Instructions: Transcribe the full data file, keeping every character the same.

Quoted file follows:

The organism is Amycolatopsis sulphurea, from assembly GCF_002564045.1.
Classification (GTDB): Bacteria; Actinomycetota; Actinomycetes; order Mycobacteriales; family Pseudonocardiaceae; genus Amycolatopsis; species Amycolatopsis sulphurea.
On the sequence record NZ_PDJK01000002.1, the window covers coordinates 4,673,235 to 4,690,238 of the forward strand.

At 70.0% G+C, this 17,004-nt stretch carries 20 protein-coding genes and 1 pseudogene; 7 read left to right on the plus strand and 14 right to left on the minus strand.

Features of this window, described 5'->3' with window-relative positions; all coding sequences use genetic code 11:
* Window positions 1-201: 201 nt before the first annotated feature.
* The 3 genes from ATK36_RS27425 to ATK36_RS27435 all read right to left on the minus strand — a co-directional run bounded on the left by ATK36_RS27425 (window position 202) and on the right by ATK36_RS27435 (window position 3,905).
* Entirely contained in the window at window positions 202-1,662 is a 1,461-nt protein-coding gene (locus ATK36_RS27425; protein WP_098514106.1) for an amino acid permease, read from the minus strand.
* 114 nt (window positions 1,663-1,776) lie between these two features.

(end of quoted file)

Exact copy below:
The organism is Amycolatopsis sulphurea, from assembly GCF_002564045.1.
Classification (GTDB): Bacteria; Actinomycetota; Actinomycetes; order Mycobacteriales; family Pseudonocardiaceae; genus Amycolatopsis; species Amycolatopsis sulphurea.
On the sequence record NZ_PDJK01000002.1, the window covers coordinates 4,673,235 to 4,690,238 of the forward strand.

At 70.0% G+C, this 17,004-nt stretch carries 20 protein-coding genes and 1 pseudogene; 7 read left to right on the plus strand and 14 right to left on the minus strand.

Features of this window, described 5'->3' with window-relative positions; all coding sequences use genetic code 11:
* Window positions 1-201: 201 nt before the first annotated feature.
* The 3 genes from ATK36_RS27425 to ATK36_RS27435 all read right to left on the minus strand — a co-directional run bounded on the left by ATK36_RS27425 (window position 202) and on the right by ATK36_RS27435 (window position 3,905).
* Entirely contained in the window at window positions 202-1,662 is a 1,461-nt protein-coding gene (locus ATK36_RS27425; protein WP_098514106.1) for an amino acid permease, read from the minus strand.
* 114 nt (window positions 1,663-1,776) lie between these two features.